Disruptions are not just for the legacy taxi businesses with Uber or hotels with Airbnb. The CPA profession is being disrupted as well. As with most disruptions, this one also started on the outside. Legacy CPA firms focus almost exclusively on compliance-related tasks like auditing and tax preparation. Many in doing so have lost sight of their most important responsibility, client success. In this void, a host of professional service companies, mainly staffed by MBAs, entered the Fractional CFO market. They have had success helping clients and providing services that traditionally have been served by bookkeepers and work completed internally by staff just trying to figure things out.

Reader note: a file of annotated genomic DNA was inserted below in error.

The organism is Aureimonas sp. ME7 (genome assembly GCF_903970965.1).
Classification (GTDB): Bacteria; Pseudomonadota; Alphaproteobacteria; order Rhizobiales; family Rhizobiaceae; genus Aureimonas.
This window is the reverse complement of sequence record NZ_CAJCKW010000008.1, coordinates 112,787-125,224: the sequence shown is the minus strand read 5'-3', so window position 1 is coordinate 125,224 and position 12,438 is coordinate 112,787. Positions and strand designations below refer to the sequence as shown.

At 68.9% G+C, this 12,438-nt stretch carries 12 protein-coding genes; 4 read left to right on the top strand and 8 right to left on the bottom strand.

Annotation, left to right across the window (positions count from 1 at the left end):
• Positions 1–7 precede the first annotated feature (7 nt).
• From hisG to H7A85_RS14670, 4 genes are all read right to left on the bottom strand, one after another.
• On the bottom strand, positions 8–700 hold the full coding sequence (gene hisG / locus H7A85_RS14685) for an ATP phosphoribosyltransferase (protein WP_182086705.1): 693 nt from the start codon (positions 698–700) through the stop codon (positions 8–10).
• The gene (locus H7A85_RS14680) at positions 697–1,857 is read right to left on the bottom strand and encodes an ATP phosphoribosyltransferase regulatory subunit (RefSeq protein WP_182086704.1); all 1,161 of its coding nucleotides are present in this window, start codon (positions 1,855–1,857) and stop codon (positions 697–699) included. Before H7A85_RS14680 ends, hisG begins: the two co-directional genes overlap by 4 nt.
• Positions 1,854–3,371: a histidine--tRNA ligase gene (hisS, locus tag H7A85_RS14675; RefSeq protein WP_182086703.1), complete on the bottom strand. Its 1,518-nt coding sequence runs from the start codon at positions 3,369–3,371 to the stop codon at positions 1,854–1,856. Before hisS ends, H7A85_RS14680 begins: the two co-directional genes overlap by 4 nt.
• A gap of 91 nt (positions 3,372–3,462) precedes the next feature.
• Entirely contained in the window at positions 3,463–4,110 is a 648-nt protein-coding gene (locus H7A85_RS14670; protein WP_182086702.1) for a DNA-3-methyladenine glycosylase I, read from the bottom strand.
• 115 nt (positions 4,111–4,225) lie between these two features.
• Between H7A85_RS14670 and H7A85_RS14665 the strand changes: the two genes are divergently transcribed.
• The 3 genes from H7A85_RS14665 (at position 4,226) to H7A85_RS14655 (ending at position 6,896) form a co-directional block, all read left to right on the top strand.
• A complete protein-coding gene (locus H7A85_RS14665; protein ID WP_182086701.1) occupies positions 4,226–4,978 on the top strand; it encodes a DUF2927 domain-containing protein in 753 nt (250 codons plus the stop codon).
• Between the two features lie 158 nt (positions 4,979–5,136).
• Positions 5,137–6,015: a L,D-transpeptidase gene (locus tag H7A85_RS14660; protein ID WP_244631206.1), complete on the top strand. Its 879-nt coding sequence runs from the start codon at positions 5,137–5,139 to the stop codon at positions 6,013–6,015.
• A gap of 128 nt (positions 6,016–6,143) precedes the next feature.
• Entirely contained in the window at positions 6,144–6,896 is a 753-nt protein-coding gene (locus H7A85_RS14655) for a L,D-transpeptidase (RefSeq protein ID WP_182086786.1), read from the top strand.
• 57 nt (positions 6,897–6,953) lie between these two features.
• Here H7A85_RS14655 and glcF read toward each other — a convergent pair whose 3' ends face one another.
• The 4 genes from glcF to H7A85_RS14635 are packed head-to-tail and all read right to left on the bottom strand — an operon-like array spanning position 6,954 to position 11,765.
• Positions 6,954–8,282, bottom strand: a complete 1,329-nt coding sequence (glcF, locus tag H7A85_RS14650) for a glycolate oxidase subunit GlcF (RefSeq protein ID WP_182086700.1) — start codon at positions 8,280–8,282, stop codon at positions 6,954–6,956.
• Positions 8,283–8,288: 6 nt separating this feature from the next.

Often disruption is what causes people to be put on notice. In response, a new type of CPA firm is starting to emerge. These new firms are laser-focused on client success; they only provide advisory services, fully embracing a technology-driven future. Instead of being competitive with legacy CPA firms, they are often their best clients. The leader of these firms is the Future Fractional CFO. The days of big offices, up-or-out staff positions, billable hours, and life-stunting busy sessions are gone. In their place are flat organizations that operate like agile technology firms with diverse skill sets and teams that build lifelong relationships with clients. What remains is the commitment to quality, integrity, and legal protections for clients that don’t exist outside the CPA profession.